Wall St. Week Ahead: May be time for growth to run out of gas

Wall St. Week Ahead: May be time for growth to run out of gas

A return to fashion of growth stocks in 2019 helped lead the overall market out of a year-end shakeout, but another multi-year run of growth performing better than value may not be in the cards.

Traders work on the floor of the NYSE in New York
Traders work on the floor of the New York Stock Exchange (NYSE) in New York, U.S., February 22, 2019. REUTERS/Brendan McDermid

NEW YORK: A return to fashion of growth stocks in 2019 helped lead the overall market out of a year-end shakeout, but another multi-year run of growth performing better than value may not be in the cards.

The S&P 500 has rallied nearly 18 percent since its Dec. 24 low. During that time the Russell 1000 Growth index has fared even better with a gain of almost 20 percent while the Russell 1000 Value index has lagged with a gain of about 17 percent.

That marks a reversal from the fourth quarter, when value outperformed as stocks nearly tumbled into bear market territory, a trend some analysts feel will return as the market grapples with several major headwinds such as Brexit and trade negotiations.

Growth investors typically search for companies that have higher profit growth and margins, while value investors look for stocks that seem inexpensive.

Shortly after the S&P hit its most recent record on Sept. 20, thanks to the outperformance by growth, especially technology stocks, the spread between the Russell 1000 growth and value indexes had surpassed the levels hit during the end of the dot-com era. The fourth quarter selloff helped that narrow but it began to widen again shortly before the new year.

"The valuation imbalance we have seen between growth and value in the largecap space ... when we have seen that inflection point in the past there has been a very powerful long-term rally where value has outperformed growth and we think that is coming up," said Phil Orlando, chief equity market strategist, at Federated Investors, in New York.

(Graphic: Historic spread between value and growth stocks - https://tmsnrt.rs/2V7L04a

(Graphic: Russell 1000 growth vs value spread - https://tmsnrt.rs/2VgekWh

In a recent note to clients, Morgan Stanley equity strategist Michael Wilson said that the stocks that got hit first and hardest during last year's "rolling bear market" would lead the recovery this year and rally the hardest. That prediction appears to be playing out as areas such as transportation, considered cyclical value, have been among the leaders to the upside this year.

Wilson anticipated the Federal Reserve will hold off raising interest rates further and that the global economy would bottom in the first half. He favors value over growth, with a focus on cyclical over defensive stocks.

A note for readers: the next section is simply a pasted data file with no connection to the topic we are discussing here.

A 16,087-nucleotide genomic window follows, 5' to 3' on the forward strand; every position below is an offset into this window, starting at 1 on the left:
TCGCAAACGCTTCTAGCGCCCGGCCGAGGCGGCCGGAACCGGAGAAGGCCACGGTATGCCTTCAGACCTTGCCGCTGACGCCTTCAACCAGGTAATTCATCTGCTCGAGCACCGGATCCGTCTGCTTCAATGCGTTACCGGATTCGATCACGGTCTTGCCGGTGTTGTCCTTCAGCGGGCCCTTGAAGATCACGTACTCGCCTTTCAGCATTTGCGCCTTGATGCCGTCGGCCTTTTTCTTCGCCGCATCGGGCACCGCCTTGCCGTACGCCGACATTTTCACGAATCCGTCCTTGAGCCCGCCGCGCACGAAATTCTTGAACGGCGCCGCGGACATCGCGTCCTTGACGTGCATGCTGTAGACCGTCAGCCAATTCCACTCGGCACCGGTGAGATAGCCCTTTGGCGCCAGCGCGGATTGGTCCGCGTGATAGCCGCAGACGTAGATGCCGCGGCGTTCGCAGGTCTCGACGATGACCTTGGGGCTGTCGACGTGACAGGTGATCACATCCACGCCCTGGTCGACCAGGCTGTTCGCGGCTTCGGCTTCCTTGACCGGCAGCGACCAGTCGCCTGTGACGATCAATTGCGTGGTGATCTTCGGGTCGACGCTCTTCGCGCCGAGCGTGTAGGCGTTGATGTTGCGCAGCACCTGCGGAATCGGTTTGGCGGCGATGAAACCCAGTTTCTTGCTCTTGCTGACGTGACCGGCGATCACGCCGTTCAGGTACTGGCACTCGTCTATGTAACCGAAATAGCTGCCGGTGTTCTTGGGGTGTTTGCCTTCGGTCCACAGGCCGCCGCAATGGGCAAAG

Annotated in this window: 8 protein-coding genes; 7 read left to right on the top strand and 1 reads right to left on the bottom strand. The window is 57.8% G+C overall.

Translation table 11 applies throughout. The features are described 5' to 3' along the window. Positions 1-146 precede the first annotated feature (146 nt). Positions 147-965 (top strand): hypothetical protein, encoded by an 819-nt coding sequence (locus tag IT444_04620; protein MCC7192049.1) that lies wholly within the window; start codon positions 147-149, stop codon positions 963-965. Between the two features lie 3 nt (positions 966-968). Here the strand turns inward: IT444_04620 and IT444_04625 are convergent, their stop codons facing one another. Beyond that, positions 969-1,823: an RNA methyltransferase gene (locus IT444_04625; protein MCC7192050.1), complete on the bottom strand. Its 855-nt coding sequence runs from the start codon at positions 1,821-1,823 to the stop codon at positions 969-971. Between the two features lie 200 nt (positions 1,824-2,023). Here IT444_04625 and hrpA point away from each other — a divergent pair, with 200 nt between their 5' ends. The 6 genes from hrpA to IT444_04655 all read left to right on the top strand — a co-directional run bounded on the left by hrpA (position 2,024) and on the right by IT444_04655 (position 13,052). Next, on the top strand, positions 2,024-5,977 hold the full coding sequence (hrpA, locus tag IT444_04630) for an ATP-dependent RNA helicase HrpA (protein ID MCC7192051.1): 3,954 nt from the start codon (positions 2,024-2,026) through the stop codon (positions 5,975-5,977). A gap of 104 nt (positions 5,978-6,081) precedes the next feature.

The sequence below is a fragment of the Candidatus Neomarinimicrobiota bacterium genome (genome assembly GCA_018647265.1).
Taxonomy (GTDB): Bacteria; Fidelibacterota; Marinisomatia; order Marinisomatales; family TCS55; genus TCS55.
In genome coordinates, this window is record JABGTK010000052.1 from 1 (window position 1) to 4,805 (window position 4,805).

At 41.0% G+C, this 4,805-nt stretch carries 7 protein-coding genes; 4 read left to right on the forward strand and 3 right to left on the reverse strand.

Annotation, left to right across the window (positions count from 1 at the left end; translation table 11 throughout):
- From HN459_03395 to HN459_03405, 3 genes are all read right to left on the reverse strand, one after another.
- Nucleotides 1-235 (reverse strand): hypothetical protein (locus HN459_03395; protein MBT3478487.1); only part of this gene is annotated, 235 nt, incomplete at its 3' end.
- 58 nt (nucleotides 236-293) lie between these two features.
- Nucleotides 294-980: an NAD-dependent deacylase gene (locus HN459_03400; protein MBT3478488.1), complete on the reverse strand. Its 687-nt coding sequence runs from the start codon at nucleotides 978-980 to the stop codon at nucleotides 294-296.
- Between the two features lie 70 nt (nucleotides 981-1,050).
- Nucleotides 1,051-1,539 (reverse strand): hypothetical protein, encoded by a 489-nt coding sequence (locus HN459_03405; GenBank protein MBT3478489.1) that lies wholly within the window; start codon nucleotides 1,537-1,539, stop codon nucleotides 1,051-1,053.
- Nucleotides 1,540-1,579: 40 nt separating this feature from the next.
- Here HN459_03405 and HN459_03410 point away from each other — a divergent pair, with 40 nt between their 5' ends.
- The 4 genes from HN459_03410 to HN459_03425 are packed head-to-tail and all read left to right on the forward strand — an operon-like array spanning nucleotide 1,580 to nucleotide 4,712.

Value stocks also remain cheap relative to growth shares, with their widest forward price-to-earnings ratio spread in over a decade. And while investor worries about a recession, which helped fuel the fourth-quarter sell-off, have abated, a number of headwinds remain that could make value more attractive as market uncertainty rises.

"There are still a lot of headaches coming, whether it is Brexit, China - what is the (trade) package going to look like? - the legal stuff in Washington," said Steve DeSanctis, equity strategist at Jefferies in New York.

The Russell 1000 Value forward PE also sits right at its long-term average of about 13.8 while the Growth index is nearly 20, well above its historic average of 17.5.

(Graphic: Forward PE of Russell Growth and Value indexes - https://tmsnrt.rs/2Ep2nrw)

One challenge, even though value is relatively cheap, is that financials have a heavy weighting in value indexes and a Fed pause will make it harder for those firms to grow profits.

Even though, as of the last reconstitution of Russell indexes in June, the financial services sector saw the most significant decrease in index weight in the largecap 1000 value index, it still was 29.1 percent. In the Russell 2000 Smallcap Value financials command a weighting of 40.5 percent.

"If value is going to work, it has to be financials," said Mark Stoeckle, CEO at Adams Funds in Baltimore in an interview with Reuters.

"The one thing people were counting on in the first half of 2018 with the Fed was it was going to continue to raise rates, this (was) going to be good for banks – and not so much anymore."

(Reporting by Chuck Mikolajczak; editing by Alden Bentley and Phil Berlowitz)

Source: Reuters

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